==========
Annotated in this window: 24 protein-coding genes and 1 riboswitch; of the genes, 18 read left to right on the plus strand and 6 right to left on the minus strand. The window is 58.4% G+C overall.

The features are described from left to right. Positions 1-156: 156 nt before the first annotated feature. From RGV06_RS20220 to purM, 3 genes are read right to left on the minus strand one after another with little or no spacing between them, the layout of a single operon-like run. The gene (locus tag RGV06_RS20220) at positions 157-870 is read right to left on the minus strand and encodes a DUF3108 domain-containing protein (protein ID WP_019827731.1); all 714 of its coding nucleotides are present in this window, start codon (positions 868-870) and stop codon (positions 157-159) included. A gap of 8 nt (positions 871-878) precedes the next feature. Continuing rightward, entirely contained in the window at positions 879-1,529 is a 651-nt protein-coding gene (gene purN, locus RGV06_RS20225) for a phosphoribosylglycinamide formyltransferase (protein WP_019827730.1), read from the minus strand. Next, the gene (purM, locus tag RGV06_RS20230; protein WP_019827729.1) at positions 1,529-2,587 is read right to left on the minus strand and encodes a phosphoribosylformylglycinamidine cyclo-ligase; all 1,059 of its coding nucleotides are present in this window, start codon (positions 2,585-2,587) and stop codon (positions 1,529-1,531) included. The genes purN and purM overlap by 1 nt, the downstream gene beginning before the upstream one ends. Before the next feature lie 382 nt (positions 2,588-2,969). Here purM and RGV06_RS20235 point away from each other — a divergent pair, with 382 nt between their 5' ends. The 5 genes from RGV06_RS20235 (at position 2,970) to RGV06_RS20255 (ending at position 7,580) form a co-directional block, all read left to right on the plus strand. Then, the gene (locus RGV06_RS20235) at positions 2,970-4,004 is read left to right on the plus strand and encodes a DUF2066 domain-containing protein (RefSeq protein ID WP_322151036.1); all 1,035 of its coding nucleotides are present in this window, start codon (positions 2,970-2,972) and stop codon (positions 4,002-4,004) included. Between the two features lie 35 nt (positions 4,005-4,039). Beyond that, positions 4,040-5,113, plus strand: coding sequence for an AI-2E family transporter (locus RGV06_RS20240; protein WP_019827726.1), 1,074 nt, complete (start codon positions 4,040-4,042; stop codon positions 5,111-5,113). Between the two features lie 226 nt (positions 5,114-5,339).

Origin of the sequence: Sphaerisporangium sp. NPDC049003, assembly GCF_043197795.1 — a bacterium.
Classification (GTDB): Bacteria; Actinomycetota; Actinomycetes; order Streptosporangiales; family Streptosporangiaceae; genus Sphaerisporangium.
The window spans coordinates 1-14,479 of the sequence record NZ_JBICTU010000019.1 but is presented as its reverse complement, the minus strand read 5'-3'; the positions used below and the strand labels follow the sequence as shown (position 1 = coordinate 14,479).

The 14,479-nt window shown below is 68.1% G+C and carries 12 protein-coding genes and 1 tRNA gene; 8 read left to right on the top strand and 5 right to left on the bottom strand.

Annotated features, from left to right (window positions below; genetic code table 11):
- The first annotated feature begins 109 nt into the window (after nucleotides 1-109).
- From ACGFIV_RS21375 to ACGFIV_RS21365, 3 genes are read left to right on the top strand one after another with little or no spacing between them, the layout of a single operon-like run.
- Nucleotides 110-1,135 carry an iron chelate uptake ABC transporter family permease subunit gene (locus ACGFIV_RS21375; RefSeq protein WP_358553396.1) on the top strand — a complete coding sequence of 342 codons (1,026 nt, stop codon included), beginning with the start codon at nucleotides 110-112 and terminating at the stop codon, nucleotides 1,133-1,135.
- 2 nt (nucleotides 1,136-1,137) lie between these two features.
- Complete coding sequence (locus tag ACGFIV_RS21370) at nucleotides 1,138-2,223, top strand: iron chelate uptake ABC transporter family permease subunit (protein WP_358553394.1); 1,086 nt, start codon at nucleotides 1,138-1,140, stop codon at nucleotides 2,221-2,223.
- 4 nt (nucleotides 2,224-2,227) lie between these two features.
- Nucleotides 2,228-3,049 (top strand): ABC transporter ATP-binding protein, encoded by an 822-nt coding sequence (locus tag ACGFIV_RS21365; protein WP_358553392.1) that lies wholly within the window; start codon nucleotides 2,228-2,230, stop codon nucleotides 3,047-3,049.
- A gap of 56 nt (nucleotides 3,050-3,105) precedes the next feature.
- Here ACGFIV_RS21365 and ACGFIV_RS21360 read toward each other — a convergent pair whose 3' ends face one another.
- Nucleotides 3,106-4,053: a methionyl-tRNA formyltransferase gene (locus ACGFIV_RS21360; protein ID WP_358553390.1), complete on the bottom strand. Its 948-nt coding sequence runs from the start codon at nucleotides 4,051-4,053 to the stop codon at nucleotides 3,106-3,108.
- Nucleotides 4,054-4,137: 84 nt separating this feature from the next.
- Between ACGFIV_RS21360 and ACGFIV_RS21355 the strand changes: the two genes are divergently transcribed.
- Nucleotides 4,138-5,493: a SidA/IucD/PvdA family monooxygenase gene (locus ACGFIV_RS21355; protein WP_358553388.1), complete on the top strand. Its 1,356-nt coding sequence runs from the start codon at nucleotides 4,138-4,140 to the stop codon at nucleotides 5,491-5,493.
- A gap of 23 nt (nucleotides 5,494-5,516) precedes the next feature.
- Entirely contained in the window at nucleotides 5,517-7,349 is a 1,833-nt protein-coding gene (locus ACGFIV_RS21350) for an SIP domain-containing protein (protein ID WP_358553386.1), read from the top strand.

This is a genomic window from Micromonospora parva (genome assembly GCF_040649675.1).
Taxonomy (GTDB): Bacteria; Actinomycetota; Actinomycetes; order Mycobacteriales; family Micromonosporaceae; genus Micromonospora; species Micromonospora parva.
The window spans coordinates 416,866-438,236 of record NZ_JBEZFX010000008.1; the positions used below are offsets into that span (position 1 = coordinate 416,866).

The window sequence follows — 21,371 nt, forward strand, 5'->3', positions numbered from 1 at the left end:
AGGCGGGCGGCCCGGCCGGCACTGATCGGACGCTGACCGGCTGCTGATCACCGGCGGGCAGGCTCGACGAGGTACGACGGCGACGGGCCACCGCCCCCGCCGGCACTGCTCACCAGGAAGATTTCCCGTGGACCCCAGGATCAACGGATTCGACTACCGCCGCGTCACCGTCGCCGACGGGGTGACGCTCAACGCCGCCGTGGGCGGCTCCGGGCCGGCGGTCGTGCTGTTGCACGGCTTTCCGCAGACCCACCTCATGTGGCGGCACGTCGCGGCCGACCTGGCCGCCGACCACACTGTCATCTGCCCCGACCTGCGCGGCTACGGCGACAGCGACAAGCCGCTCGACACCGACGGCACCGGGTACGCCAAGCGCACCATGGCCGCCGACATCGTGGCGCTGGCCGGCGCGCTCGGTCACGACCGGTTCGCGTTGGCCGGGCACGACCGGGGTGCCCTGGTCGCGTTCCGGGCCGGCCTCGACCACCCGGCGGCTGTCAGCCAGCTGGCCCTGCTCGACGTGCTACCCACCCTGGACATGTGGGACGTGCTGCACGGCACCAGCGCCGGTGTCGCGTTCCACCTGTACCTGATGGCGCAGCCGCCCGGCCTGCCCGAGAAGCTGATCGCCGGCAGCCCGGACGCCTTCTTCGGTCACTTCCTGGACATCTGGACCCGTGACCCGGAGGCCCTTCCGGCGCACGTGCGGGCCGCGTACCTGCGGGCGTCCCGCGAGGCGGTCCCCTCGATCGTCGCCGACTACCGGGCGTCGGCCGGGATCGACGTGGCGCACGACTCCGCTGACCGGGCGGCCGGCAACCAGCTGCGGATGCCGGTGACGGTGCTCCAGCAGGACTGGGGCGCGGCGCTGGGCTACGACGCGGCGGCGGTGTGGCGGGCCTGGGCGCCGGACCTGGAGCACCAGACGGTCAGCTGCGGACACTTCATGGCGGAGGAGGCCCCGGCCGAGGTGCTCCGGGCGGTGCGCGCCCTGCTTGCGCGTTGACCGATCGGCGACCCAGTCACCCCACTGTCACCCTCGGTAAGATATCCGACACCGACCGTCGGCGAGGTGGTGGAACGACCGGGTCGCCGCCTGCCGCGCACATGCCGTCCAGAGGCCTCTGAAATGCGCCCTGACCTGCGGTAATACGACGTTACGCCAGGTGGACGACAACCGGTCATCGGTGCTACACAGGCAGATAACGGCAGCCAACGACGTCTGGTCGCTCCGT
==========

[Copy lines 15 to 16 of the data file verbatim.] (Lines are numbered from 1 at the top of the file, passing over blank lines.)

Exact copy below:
- A gap of 56 nt (nucleotides 3,050-3,105) precedes the next feature.
- Here ACGFIV_RS21365 and ACGFIV_RS21360 read toward each other — a convergent pair whose 3' ends face one another.